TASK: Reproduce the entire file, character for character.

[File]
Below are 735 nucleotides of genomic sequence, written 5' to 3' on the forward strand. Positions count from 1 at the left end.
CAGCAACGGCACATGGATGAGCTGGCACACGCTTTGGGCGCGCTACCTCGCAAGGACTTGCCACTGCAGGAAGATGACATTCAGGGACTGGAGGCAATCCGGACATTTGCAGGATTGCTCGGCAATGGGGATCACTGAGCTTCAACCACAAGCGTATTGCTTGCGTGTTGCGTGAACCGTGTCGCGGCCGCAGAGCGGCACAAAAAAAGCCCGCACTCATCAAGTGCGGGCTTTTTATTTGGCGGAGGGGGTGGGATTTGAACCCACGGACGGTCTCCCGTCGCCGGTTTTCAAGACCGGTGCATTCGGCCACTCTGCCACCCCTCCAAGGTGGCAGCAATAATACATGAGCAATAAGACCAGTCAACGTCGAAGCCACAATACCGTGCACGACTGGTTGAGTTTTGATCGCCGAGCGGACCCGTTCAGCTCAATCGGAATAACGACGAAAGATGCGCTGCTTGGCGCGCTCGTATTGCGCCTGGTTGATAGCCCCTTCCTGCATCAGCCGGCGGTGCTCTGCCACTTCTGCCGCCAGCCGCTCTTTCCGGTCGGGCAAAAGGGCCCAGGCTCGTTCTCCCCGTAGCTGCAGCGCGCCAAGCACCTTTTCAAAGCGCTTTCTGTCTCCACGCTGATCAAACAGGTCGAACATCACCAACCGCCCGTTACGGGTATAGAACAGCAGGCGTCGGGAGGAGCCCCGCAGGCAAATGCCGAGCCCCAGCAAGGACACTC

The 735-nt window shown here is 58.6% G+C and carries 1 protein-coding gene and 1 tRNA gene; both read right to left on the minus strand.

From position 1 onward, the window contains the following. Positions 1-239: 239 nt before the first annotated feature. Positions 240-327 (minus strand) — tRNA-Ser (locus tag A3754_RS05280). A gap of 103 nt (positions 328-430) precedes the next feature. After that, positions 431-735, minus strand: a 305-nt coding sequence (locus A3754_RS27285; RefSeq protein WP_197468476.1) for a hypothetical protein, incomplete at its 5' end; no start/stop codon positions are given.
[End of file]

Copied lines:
Below are 735 nucleotides of genomic sequence, written 5' to 3' on the forward strand. Positions count from 1 at the left end.
CAGCAACGGCACATGGATGAGCTGGCACACGCTTTGGGCGCGCTACCTCGCAAGGACTTGCCACTGCAGGAAGATGACATTCAGGGACTGGAGGCAATCCGGACATTTGCAGGATTGCTCGGCAATGGGGATCACTGAGCTTCAACCACAAGCGTATTGCTTGCGTGTTGCGTGAACCGTGTCGCGGCCGCAGAGCGGCACAAAAAAAGCCCGCACTCATCAAGTGCGGGCTTTTTATTTGGCGGAGGGGGTGGGATTTGAACCCACGGACGGTCTCCCGTCGCCGGTTTTCAAGACCGGTGCATTCGGCCACTCTGCCACCCCTCCAAGGTGGCAGCAATAATACATGAGCAATAAGACCAGTCAACGTCGAAGCCACAATACCGTGCACGACTGGTTGAGTTTTGATCGCCGAGCGGACCCGTTCAGCTCAATCGGAATAACGACGAAAGATGCGCTGCTTGGCGCGCTCGTATTGCGCCTGGTTGATAGCCCCTTCCTGCATCAGCCGGCGGTGCTCTGCCACTTCTGCCGCCAGCCGCTCTTTCCGGTCGGGCAAAAGGGCCCAGGCTCGTTCTCCCCGTAGCTGCAGCGCGCCAAGCACCTTTTCAAAGCGCTTTCTGTCTCCACGCTGATCAAACAGGTCGAACATCACCAACCGCCCGTTACGGGTATAGAACAGCAGGCGTCGGGAGGAGCCCCGCAGGCAAATGCCGAGCCCCAGCAAGGACACTC

The 735-nt window shown here is 58.6% G+C and carries 1 protein-coding gene and 1 tRNA gene; both read right to left on the minus strand.

From position 1 onward, the window contains the following. Positions 1-239: 239 nt before the first annotated feature. Positions 240-327 (minus strand) — tRNA-Ser (locus tag A3754_RS05280). A gap of 103 nt (positions 328-430) precedes the next feature. After that, positions 431-735, minus strand: a 305-nt coding sequence (locus A3754_RS27285; RefSeq protein WP_197468476.1) for a hypothetical protein, incomplete at its 5' end; no start/stop codon positions are given.